successfully applied for a Team Administrator post, supporting the same
“I am very grateful I was offered this role,” she said. “It is a satisfying
feeling completing your apprenticeship with an organisation and for your
management to encourage you to go for a permanent role.”
Case study: Luke Rivens
IT technician Luke Rivens is proof of the many career opportunities that can
open up after completing an apprenticeship.
Since finishing an 18-month Information and Communication Technologies (ICT)
apprenticeship at NSFT in August 2016 after just eight months, there has been
no holding him back.
Luke successfully applied for an ICT Service Desk post at Hellesdon Hospital
and progressed further when he was appointed in January this year to his
current job as an ICT Field Support Technician, a role that takes him all over Norfolk
to help colleagues with more difficult IT issues that cannot be resolved
remotely over the phone. Now his sights are set on becoming an IT project
facilitator and, eventually, an IT project manager.
“I’ve always regarded myself as a people person and really enjoy meeting people
face-to-face,” said Luke, 23.
“When I was at school, there was a stigma attached to apprenticeships. Some
students were reluctant to do one because they felt they were only for people
who couldn’t get good grades.
“But in my experience, an apprenticeship can open doors to a fulfilling career
path whereas I’ve got friends who graduated from university and then struggled
for years to get a job.”
After university, Luke found an IT job with a large private employer in Norwich
but there were no opportunities for career development and progression, so he
applied for an ICT apprenticeship at NSFT after seeing it on the NHS Jobs
As well as spending time with various IT teams all over Norfolk and Suffolk
during his apprenticeship, Luke shadowed the Chief Executive and Medical Director
to help give him a better understanding of the Trust.
Case study: Bex Bilham
Assistant practitioner (AP) Bex Bilham is an excellent example of how NSFT is
using apprenticeships to develop its own staff.
Originally recruited after A-levels in September 2015 onto a one-year
healthcare assistant apprenticeship, during which time she also studied for an
NVQ Level 2 in Health and Social Care from Norwich City College, Bex has, in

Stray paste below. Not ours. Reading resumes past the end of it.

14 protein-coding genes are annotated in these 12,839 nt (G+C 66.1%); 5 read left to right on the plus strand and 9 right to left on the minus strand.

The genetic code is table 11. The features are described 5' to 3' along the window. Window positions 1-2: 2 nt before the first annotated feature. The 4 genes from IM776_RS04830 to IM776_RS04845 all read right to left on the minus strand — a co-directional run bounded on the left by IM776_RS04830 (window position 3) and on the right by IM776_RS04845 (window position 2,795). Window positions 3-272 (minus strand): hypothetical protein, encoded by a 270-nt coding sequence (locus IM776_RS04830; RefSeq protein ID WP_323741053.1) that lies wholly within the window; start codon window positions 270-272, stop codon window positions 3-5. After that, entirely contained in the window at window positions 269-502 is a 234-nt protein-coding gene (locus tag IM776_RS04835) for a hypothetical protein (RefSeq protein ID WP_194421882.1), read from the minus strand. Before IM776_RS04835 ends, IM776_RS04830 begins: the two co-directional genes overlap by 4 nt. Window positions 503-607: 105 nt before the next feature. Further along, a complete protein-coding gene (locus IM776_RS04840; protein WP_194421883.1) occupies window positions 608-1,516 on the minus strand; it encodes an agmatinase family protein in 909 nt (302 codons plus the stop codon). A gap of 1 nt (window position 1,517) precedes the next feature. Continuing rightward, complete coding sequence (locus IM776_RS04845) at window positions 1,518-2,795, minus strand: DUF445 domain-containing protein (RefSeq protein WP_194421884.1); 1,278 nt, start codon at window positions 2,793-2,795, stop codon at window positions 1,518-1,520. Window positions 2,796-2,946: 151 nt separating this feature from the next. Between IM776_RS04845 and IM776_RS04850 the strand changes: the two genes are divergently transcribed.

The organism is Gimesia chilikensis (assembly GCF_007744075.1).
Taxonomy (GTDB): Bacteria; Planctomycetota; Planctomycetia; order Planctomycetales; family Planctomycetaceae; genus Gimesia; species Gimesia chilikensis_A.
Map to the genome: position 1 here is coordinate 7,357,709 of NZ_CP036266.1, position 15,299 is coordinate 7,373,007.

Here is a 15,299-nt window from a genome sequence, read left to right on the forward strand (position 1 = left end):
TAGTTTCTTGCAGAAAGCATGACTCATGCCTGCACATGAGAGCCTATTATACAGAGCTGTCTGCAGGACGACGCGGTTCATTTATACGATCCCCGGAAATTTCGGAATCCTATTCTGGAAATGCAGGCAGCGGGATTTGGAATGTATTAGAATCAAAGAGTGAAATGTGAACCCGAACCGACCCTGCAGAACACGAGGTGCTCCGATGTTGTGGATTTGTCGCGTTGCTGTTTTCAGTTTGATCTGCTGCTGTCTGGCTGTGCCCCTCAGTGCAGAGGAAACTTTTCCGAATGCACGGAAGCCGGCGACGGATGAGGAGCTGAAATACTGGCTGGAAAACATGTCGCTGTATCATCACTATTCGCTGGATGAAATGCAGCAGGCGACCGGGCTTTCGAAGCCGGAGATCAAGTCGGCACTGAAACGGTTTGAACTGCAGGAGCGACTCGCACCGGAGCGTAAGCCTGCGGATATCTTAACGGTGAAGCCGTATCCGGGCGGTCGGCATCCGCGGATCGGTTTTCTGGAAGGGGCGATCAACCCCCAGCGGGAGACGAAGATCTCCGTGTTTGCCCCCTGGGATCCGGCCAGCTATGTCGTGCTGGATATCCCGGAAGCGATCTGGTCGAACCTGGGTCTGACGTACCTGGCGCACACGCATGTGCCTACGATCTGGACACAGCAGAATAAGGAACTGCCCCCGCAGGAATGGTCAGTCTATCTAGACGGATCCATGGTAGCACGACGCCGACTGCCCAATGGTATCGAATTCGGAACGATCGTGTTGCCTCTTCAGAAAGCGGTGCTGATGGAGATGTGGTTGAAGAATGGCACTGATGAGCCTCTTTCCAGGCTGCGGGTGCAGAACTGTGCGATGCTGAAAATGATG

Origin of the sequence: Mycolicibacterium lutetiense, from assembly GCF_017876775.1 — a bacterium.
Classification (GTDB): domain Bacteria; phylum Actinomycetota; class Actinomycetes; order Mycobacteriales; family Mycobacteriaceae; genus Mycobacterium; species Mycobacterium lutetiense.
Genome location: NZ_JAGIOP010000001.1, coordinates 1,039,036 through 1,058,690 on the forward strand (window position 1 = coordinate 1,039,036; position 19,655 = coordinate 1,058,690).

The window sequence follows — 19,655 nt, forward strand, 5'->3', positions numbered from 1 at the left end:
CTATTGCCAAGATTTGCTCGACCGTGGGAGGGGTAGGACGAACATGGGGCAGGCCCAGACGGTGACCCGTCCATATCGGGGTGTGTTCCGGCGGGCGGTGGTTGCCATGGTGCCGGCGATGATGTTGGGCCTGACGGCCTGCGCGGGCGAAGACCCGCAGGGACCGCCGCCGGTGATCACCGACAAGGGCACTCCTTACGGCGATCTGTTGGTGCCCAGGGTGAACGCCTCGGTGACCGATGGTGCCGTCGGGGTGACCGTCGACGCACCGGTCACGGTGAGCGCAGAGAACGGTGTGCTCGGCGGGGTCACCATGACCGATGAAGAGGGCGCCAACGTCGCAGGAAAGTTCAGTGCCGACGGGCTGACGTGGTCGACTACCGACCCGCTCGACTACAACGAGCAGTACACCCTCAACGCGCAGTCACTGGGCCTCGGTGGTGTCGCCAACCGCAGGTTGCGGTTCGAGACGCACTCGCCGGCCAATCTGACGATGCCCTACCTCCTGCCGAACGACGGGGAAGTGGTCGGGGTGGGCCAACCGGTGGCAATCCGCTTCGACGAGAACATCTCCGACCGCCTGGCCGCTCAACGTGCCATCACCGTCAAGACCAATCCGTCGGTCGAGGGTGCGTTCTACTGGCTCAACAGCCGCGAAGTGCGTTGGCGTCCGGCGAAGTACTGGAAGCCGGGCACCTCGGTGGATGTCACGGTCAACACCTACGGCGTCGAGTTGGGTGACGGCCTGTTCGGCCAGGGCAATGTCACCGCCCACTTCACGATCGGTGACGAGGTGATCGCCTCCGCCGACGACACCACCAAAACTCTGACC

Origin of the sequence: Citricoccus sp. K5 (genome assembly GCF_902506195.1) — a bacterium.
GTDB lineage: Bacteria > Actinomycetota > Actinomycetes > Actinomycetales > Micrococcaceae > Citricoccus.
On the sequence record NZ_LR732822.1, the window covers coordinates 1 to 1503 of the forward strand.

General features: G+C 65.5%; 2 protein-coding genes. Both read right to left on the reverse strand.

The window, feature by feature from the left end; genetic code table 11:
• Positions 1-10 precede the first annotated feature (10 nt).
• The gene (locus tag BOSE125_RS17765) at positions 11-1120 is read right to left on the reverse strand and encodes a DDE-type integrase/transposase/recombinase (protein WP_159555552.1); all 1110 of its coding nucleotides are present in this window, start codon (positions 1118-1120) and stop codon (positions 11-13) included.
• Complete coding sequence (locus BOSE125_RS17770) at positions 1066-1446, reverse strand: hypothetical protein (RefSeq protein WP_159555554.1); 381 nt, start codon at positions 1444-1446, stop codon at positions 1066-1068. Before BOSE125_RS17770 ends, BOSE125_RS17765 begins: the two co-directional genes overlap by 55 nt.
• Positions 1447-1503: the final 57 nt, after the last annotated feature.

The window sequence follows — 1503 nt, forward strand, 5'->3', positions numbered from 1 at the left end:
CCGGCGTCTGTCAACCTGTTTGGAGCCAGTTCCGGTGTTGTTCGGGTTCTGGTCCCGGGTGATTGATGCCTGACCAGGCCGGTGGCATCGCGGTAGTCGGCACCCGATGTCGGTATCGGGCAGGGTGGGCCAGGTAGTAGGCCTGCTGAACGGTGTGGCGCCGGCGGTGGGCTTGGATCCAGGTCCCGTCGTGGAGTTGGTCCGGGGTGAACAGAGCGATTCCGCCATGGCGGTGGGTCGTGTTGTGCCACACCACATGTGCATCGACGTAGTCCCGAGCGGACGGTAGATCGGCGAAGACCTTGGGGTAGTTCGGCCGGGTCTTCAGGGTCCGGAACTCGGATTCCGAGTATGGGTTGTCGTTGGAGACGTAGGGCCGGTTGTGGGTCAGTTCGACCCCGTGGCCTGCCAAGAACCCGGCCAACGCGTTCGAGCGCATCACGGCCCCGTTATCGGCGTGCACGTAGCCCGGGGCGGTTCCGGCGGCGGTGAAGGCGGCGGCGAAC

addition, already completed a two-year AP foundation degree.
And this month, she started a two-year nursing apprenticeship degree from the
University of Suffolk which she will do while continuing to work as an AP with
the Central Norfolk Dementia Intensive Support Team (DIST), based at the Julian
In common with many NHS trusts, NSFT is short of Band 5 registered nurses – the
banding of newly-qualified nurses – but in just two years Bex will be able to
join their ranks.
“The phrase that the Trust’s Apprenticeship Lead Jane Stringer uses is ‘growing
our own staff’ and apprenticeships are a good way to do that,” she said. “I’m
very grateful for the many opportunities the Trust has given me.
“When I left school, I didn’t really know what I wanted to do, but I was more
interested in mental health than physical health because I did an A-level in
psychology. I was also looking for work where I’d be able to build up my level
of experience and develop my career.
“At the beginning, it was quite overwhelming but I liked it from the first day
because my colleagues were very supportive and I enjoyed being part of a team.
There are some very good nurses at our Trust and my ambition now is to be one
Bex has gained wide experience over the past 3½ years and is keen to develop
her career further at NSFT after she qualifies as a nurse. She particularly
enjoys supporting service users in their own homes and plans to focus on
Case study: Michael Jenkins
Michael Jenkins has exceptional levels of first-hand expertise of
apprenticeships at NSFT – he has already completed one apprenticeship to
qualify as an assistant practitioner and has just embarked on a second to
become a mental health nurse.
At 38, his career has had many twists and turns. His first job after leaving
school with just one GCSE was as an apprentice truck mechanic – an
apprenticeship which he did not complete – and during his eight years at NSFT
he has had a variety of roles, including as a storeman, library assistant, data
technician / receptionist, peer support worker and senior support worker. He
has also gained a Level 2 and Level 3 NVQ in Business Administration.
“When I worked as a data technician / receptionist, I enjoyed observing the
work of clinical staff and really respected what they did,” he said.
“Many years ago, I had mental health difficulties of my own and spent time as
an inpatient, and this experience has helped me in my Assistant Practitioner
role, and I’m sure it will help as a I train towards becoming a qualified
“The Trust has been supportive of me, and my ambition is to simply make a
positive difference to the lives of patients so they can lead a meaningful
life, with or without symptoms.”
During his two-year nursing degree apprenticeship, Michael will continue to
work as an assistant practitioner for the Central Norfolk Crisis Resolution
Home Treatment (CRHT) team, based at Hellesdon Hospital, but he will
also study at the University of Suffolk and undertake a variety of placements
to broaden his nursing experience.